Abraham Believed God – Do You?

In like manner, we today by faith believe that God has given His Son, born of a virgin, one who died on the cross and rose again. And like Abraham, we are justified by faith. Of Abraham it was said, "Yet he did not waver through unbelief regarding the promise of God, but was strengthened in his faith and gave glory to God, being fully persuaded that God had power to do what He promised. This is why it was credited to him as righteousness" (Rom. 4:20-22).

The supreme test of Abraham's faith was yet to come. Fiery tests of faith which occur early in life sometimes climax in much greater tests of faith in a time of spiritual maturity. So it was with Abraham.

When Isaac had reached his early teens, God told Abraham to do a strange thing. One day God said to Abraham, "Take now your son, your only son, whom thou lovest, Isaac, and go to the land of Moriah; and offer him there as a burnt offering on one of the mountains of which I will tell you" (Gen. 22:2). What an astounding command! Abraham was to take the promised son on whom all the promises of God for the future of Abraham depended, and offer him as a human sacrifice upon an altar on a distant mountain.

Even though Abraham had been accustomed to human sacrifices in his pagan life in Ur, how could this possibly fit into the plan of God? What was to happen to all the promises that depended on Isaac? While Abraham early in life manifested the human tendency of incomplete obedience and incomplete faith, there is no scriptural record of any wavering. Early the next morning the journey began.

Sarah apparently was not even informed. It would have been too much to expect her to understand. Taking two young men with him, his son Isaac, and wood for the offering, Abraham began the journey that on the third day brought them near to the place of sacrifice. When Isaac asked the searching question, "Behold, the fire and the wood: but where is the lamb for the burnt offering?" (Gen. 22:7). Abraham replied, "God will provide for Himself the lamb for the burnt offering, my son" (Gen. 22:8).

When they came to the place, Abraham apparently had to tell what he was about to do. And Isaac, being a strong young man, had to be willing to be bound on the altar as God had directed Abraham. Just as Abraham took the knife to take the life of his own son, God stayed his hand, and told him to offer instead a ram caught in a thicket nearby. Hebrews expresses it: "By faith Abraham, when God him, offered Isaac as a sacrifice. He who had received the promises was about to sacrifice his one and only son, even though God had said to him, 'Through Isaac shall your promised offspring come'" (Heb. 11:17-18).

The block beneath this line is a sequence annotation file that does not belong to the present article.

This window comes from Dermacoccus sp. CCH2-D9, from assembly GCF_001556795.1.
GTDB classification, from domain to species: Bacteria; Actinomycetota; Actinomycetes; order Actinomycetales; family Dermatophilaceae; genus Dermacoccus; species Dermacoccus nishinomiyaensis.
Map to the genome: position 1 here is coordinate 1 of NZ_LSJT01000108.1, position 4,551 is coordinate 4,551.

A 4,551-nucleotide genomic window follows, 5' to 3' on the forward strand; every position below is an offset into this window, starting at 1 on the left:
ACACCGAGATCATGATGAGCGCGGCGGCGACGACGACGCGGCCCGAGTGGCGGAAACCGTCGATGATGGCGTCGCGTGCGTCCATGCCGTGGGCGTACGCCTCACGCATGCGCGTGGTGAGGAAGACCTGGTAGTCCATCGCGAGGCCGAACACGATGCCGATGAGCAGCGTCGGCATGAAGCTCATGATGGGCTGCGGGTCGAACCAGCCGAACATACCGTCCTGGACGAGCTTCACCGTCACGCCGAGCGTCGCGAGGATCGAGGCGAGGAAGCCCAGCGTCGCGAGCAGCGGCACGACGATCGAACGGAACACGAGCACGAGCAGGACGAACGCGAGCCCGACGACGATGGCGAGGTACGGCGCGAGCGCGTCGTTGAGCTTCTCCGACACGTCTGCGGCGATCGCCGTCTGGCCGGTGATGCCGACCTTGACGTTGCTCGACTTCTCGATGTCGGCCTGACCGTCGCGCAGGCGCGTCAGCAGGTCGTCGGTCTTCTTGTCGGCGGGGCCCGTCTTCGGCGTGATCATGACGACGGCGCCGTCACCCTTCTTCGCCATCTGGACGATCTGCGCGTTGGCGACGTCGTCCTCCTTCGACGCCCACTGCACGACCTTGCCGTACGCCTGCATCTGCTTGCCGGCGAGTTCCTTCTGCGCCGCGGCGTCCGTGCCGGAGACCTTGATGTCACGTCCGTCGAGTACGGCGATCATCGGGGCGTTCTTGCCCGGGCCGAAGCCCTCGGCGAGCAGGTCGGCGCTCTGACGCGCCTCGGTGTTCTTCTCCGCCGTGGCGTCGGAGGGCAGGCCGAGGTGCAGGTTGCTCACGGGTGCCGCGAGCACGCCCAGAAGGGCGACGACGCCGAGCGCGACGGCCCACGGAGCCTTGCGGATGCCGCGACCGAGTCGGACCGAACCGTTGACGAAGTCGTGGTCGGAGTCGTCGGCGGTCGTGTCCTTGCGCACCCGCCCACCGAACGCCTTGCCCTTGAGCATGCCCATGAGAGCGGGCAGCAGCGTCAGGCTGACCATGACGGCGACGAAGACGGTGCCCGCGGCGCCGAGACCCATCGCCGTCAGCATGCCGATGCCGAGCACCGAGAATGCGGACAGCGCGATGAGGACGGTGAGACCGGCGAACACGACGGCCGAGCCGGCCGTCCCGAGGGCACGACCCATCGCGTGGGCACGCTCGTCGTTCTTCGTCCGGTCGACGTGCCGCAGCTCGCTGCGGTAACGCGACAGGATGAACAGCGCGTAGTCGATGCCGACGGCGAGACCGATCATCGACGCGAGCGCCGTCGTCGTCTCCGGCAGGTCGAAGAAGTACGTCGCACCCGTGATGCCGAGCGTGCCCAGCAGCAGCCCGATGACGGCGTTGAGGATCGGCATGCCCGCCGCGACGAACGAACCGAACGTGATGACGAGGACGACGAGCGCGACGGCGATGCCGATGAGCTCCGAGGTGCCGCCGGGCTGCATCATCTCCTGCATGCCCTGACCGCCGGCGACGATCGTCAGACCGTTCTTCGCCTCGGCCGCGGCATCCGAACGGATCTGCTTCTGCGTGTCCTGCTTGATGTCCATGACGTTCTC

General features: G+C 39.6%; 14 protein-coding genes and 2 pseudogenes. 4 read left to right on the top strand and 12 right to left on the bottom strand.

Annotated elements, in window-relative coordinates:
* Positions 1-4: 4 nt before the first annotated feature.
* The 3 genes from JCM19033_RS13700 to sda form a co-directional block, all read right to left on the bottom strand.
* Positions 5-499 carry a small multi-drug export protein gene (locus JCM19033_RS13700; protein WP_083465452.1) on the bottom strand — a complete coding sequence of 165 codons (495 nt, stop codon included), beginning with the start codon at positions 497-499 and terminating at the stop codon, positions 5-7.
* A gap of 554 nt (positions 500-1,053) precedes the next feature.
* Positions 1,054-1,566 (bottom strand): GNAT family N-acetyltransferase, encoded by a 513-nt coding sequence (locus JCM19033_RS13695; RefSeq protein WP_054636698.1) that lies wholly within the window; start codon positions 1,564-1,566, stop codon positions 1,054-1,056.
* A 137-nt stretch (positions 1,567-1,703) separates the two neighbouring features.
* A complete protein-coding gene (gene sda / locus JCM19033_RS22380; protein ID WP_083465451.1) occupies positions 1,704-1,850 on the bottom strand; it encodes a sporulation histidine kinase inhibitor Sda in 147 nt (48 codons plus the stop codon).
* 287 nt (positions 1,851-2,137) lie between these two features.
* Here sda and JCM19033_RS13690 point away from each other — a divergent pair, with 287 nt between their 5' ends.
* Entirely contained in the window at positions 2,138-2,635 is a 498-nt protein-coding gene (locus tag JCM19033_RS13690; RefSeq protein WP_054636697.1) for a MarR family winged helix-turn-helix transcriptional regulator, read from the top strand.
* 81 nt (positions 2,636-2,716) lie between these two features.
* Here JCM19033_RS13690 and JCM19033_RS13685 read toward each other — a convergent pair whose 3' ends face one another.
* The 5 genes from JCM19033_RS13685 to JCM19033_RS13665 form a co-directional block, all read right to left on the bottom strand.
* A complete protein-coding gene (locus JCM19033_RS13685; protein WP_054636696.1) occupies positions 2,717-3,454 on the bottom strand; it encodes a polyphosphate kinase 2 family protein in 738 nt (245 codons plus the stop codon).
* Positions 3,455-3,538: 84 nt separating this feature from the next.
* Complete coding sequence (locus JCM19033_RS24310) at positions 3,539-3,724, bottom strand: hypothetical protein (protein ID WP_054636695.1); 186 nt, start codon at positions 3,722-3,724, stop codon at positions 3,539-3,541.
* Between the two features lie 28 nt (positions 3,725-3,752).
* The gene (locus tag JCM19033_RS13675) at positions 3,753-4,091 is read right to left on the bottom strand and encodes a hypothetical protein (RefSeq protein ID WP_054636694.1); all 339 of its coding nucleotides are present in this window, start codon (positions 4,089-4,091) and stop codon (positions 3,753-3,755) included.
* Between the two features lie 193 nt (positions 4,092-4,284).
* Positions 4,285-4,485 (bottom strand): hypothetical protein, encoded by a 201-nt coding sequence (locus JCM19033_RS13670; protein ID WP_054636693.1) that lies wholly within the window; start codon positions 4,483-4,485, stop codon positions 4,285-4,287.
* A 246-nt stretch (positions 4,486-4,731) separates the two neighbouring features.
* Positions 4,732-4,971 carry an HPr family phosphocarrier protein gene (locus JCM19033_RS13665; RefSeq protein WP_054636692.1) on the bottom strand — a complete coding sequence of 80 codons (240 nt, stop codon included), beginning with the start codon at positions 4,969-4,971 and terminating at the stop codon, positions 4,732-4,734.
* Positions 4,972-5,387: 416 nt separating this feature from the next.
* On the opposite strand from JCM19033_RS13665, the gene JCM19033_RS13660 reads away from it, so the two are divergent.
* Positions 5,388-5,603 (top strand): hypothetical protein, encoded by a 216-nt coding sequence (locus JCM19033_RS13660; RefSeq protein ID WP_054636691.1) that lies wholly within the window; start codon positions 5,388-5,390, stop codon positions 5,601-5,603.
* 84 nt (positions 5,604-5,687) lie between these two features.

Although God intervened and saved the life of Isaac, the day would come when God's own son would be stretched upon a cross, and God would not undertake to save Him because there was no other acceptable sacrifice for sin.

How Mature Is Your Faith?

The incident with Isaac reveals more clearly than any other the maturity of Abraham's faith. As stated in Hebrews, "Abraham reasoned that God could raise the dead, and figuratively speaking, he did receive Isaac back from death" (Heb. 11:19). Abraham had such confidence in God that he believed that out of the ashes of the sacrificed Isaac — consumed as a burnt offering — he would be restored in resurrection to his father to fulfill the promises of God.

In a similar way Christians can point to the empty tomb and the resurrected Christ, and believe the miracle of the power revealed on that resurrection morning. As Abraham pinned his hope on a son who in a figure was resurrected from the dead, the Christian can put his trust in one who literally died for his sins and literally rose from the grave.

Abraham was a man of faith who believed he could live in God's place, who believed in God's provision for him in time and eternity, who believed the promise of the son whom God would give him miraculously, and who believed in God's divine power of resurrection. Our Christian faith today stands upon the same foundation. Like Abraham, we are called to live by faith in the living God who will accomplish for us in time and eternity all that He has promised in His love and grace.

*New Testament Scripture taken from the HOLY BIBLE, NEW INTERNATIONAL VERSION®. Copyright © 1973, 1978, 1984 International Bible Society. Used by permission of Zondervan. All rights reserved.

The "NIV" and "New International Version" trademarks are registered in the United States Patent and Trademark Office by International Bible Society. Use of either trademark requires the permission of International Bible Society.

All Old Testament quotations are from the New American Standard Bible. © The Lockman Foundation 1960, 1962, 1963, 1968, 1971, 1972, 1973. Used by permission.